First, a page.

Supreme Court restricts whistleblower lawsuits against local governments

Tuesday, March 30, 2010

High court restricts whistleblower lawsuits

WASHINGTON — The Supreme Court on Tuesday placed limits on existing whistleblower lawsuits alleging local governments misused federal money, in a decision that produced newcomer Sonia Sotomayor’s first dissenting opinion.

But the just-enacted health care overhaul law contains a provision that changed the federal False Claims Act in a way that would appear to allow new, similar lawsuits to go forward.

The court voted 7-2 to hold that a technical, though important aspect, of the federal whistleblower law applies to local governments. One section of the law prohibits whistleblower lawsuits when public disclosure of the alleged fraud occurs through a court hearing, a news report or congressional or administrative audit.

In an opinion by Justice John Paul Stevens, the court ruled that the language on administrative audits refers to a report prepared by any government, not just a federal government document. The question had divided federal appeals courts.

Justice Sotomayor dissented, saying her colleagues “misread the statutory text” to limit whistleblower claims. Justice Stephen Breyer joined the dissenting opinion.

But, in any event, the health care legislation signed by President Barack Obama last week changed the false claims law so that it now refers specifically to federal reports. Stevens noted the change in a footnote to his opinion, but said it did not affect pending lawsuits.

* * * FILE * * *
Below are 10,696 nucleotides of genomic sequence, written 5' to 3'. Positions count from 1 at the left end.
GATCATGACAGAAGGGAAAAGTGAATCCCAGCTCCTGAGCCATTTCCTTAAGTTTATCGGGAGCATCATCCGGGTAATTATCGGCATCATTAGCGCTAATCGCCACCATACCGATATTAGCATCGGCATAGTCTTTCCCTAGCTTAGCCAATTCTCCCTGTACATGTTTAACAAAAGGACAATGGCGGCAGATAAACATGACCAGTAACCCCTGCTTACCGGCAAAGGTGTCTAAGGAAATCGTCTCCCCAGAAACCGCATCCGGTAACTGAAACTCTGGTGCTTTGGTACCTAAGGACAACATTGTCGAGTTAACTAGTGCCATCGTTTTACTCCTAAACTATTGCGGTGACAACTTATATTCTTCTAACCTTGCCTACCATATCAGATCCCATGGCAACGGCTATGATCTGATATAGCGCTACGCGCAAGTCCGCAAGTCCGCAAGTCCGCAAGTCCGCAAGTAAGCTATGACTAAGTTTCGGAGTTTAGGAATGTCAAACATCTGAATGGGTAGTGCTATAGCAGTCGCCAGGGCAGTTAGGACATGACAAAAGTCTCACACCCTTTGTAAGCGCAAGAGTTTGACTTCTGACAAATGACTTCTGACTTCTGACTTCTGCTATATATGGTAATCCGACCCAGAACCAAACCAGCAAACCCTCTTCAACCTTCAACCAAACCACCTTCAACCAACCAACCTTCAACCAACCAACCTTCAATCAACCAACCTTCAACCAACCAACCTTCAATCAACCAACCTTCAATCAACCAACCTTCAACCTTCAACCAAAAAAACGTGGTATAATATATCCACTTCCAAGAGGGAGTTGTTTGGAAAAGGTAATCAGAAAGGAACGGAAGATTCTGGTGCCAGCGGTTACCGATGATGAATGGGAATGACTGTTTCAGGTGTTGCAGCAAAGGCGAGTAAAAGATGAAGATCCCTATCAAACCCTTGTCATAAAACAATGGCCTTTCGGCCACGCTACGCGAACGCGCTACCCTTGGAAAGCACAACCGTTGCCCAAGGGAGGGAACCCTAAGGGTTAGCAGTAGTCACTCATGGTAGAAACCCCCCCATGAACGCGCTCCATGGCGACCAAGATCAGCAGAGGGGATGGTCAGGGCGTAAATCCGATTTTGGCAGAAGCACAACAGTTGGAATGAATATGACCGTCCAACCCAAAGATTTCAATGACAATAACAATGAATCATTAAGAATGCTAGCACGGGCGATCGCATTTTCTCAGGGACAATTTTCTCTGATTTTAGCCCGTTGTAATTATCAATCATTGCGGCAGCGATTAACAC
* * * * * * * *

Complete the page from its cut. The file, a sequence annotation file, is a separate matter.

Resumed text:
Once allegations are disclosed publicly, often by the media, individuals face a higher hurdle in bringing fraud suits on the federal government’s behalf. Otherwise, people could read a newspaper account or an indictment and then rush to the courthouse to file suit.

The issue arose in a lawsuit alleging fraud on the part of the Graham County Soil and Water Conservation District in western North Carolina in the use of federal disaster assistance following a damaging storm in 1995.

The False Claims Act allows a whistleblower to collect up to 30 percent of a judgment against a party found liable.

Since Congress reinvigorated the Civil War-era law in 1986, those suits have returned more than $16 billion to the government.

The case is Graham County Soil and Water Conservation District v. U.S., 08-304.

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